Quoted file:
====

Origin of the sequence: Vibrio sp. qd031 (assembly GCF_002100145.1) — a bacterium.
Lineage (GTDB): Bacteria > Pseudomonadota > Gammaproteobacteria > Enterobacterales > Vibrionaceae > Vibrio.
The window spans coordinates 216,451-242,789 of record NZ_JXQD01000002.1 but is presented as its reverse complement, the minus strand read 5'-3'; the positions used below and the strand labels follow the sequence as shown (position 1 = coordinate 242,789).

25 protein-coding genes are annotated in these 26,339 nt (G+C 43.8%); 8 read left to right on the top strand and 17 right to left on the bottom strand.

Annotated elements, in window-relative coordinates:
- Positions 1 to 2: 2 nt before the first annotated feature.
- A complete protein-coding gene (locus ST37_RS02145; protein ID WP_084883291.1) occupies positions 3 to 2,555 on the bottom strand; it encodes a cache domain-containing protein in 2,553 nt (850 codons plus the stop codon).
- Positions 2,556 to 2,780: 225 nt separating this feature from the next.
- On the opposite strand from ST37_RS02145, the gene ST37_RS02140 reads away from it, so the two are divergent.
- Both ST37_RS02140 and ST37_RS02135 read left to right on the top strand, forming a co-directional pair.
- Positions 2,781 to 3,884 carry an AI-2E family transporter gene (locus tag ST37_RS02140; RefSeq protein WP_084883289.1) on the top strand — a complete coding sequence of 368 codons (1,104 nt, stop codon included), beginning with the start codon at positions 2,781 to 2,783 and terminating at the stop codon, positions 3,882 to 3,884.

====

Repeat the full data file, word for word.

Origin of the sequence: Vibrio sp. qd031 (assembly GCF_002100145.1) — a bacterium.
Lineage (GTDB): Bacteria > Pseudomonadota > Gammaproteobacteria > Enterobacterales > Vibrionaceae > Vibrio.
The window spans coordinates 216,451-242,789 of record NZ_JXQD01000002.1 but is presented as its reverse complement, the minus strand read 5'-3'; the positions used below and the strand labels follow the sequence as shown (position 1 = coordinate 242,789).

25 protein-coding genes are annotated in these 26,339 nt (G+C 43.8%); 8 read left to right on the top strand and 17 right to left on the bottom strand.

Annotated elements, in window-relative coordinates:
- Positions 1 to 2: 2 nt before the first annotated feature.
- A complete protein-coding gene (locus ST37_RS02145; protein ID WP_084883291.1) occupies positions 3 to 2,555 on the bottom strand; it encodes a cache domain-containing protein in 2,553 nt (850 codons plus the stop codon).
- Positions 2,556 to 2,780: 225 nt separating this feature from the next.
- On the opposite strand from ST37_RS02145, the gene ST37_RS02140 reads away from it, so the two are divergent.
- Both ST37_RS02140 and ST37_RS02135 read left to right on the top strand, forming a co-directional pair.
- Positions 2,781 to 3,884 carry an AI-2E family transporter gene (locus tag ST37_RS02140; RefSeq protein WP_084883289.1) on the top strand — a complete coding sequence of 368 codons (1,104 nt, stop codon included), beginning with the start codon at positions 2,781 to 2,783 and terminating at the stop codon, positions 3,882 to 3,884.